Gretzky is Everywhere

Andy Warhol and Wayne Gretzky — while not naturally congruous icons to utter in the same breath, both are considered pop culture giants of the 20th century who are forever linked by a famous print, Wayne Gretzky #99

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In 1983, the Canadian hockey prodigy visited Warhol’s New York studio to sit for a portrait arranged by Frans Wynans, an associate of Edmonton Oilers owner Peter Pocklington. “He’s more than a hockey player, he’s an entertainer. An entertaining hockey player,” Warhol famously remarked. The artist created screen prints based on Polaroids taken at the sitting. Many of these prints ended up in gallery collections across Canada, including at the Confederation Centre Art Gallery (CCAG).

Gretzky is Everywhere presents Warhol’s famous print at multiple sites simultaneously via livestream: in Charlottetown, at the Art Gallery of Alberta in Edmonton, and at The Rooms in St. John’s. Gallery patrons can enjoy the artwork in the Young People’s Gallery at the CCAG, while peering in on fellow visitors experiencing Wayne Gretzky 99 and an opposite camera feed in Alberta and Newfoundland — a natural hat trick.

 Three Canadian audiences, artworks and art institutions are linked by a public web feed, brought into a conversation structured by repetitive imagery, the immediacy of the virtual experience, and the “everywhere” of sites connected by the Internet.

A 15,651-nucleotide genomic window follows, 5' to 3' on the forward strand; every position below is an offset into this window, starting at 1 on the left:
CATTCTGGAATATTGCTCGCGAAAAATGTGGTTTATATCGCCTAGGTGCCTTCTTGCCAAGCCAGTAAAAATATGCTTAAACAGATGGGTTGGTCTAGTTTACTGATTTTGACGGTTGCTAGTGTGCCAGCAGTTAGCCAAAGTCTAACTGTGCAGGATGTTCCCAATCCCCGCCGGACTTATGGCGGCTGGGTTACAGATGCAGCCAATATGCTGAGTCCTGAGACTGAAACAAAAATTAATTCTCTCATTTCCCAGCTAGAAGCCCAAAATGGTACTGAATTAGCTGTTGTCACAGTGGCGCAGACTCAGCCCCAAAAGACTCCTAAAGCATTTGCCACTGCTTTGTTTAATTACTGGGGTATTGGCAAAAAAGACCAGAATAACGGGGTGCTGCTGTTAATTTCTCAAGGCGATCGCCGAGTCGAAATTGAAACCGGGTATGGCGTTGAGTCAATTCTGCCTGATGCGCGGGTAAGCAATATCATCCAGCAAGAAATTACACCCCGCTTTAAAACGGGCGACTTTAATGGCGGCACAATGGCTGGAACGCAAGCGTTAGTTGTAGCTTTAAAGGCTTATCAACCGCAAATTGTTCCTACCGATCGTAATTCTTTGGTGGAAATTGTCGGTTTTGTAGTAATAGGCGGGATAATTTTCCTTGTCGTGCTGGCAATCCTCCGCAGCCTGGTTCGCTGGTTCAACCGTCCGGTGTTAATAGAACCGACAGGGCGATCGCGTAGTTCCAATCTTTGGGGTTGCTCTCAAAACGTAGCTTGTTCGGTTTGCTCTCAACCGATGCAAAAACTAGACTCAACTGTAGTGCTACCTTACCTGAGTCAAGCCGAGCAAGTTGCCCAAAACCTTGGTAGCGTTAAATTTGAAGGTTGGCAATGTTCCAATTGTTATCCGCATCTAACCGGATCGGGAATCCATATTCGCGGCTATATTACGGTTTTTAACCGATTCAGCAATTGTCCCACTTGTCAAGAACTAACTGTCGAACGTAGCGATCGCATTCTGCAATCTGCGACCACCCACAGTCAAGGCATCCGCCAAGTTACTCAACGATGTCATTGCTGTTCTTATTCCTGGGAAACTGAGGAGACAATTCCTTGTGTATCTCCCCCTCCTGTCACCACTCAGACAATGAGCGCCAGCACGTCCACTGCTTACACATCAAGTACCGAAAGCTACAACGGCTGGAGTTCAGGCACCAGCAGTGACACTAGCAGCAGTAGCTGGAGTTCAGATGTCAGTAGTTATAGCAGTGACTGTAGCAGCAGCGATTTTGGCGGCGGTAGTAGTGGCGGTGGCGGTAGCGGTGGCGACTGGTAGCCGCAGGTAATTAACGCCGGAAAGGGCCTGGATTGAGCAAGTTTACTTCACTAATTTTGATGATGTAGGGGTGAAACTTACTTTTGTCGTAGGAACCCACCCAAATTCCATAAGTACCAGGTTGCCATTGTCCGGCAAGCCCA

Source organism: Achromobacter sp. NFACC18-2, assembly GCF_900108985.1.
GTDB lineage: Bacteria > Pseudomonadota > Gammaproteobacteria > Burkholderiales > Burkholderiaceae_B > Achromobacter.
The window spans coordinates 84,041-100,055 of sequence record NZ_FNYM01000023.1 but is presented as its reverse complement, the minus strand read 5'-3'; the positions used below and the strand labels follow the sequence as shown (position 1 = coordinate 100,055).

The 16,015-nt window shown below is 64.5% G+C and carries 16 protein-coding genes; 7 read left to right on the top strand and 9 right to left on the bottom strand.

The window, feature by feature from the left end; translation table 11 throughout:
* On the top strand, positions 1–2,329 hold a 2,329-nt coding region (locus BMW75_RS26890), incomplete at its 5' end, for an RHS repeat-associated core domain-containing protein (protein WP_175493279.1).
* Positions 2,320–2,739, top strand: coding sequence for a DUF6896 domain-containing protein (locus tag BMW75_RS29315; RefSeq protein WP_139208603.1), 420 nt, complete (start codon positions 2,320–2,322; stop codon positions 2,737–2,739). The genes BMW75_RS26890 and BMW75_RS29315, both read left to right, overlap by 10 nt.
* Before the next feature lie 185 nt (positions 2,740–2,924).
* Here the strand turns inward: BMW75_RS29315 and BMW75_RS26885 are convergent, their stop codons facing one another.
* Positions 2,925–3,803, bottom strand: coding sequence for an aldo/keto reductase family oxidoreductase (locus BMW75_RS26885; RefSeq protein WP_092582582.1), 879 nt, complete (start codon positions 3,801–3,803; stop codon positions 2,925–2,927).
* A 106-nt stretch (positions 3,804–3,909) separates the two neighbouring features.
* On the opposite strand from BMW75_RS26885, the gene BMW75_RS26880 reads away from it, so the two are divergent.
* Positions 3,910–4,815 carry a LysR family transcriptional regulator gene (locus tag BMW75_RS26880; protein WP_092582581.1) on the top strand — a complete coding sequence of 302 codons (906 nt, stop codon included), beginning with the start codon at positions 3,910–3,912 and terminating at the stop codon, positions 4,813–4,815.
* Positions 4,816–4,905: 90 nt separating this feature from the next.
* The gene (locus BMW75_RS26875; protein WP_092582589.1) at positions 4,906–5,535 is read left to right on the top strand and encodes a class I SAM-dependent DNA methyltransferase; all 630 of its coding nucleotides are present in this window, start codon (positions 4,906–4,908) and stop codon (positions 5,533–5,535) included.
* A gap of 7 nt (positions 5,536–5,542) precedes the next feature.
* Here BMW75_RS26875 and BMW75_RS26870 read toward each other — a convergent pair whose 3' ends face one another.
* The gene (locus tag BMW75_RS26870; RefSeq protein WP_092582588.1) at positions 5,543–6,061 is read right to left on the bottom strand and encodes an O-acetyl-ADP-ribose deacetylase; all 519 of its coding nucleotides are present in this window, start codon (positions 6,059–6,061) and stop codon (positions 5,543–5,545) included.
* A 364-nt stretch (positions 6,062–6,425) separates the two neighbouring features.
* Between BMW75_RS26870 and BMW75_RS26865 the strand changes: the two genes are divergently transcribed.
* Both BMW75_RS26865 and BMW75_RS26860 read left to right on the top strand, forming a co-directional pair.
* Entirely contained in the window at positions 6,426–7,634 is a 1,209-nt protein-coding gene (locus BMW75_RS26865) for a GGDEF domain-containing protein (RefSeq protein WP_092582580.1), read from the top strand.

“Collaboration has been an important strategy in engaging the public with visual art, so Gretzky is Everywhere is focused on both the gallery’s collection and the audience experience,” states Gallery Director Kevin Rice.  “We are really looking forward to presenting concurrently with two other public galleries and seeing how audiences respond at each venue.”

 ”We are still living in the age of Warhol, whose dissemination of celebrity images lay at the heart of his prescient practice,” offer the exhibition’s curators, Mireille Eagan with The Rooms and Pan Wendt with the CCAG.. “We now take the pervasiveness of celebrity for granted, as individuals are given heightened status through sheer repetition of their likeness.”

 They continue, “Art institutions seek to respond to these changes in digital technology, with its rapid circulation of images and identities, and an increasing demand for participatory experiences. Warhol’s embrace of repetition and the virtual seems more pertinent than ever.”

 Special thanks are extended to the Andy Warhol Museum in Pittsburgh and the other partner institutions.

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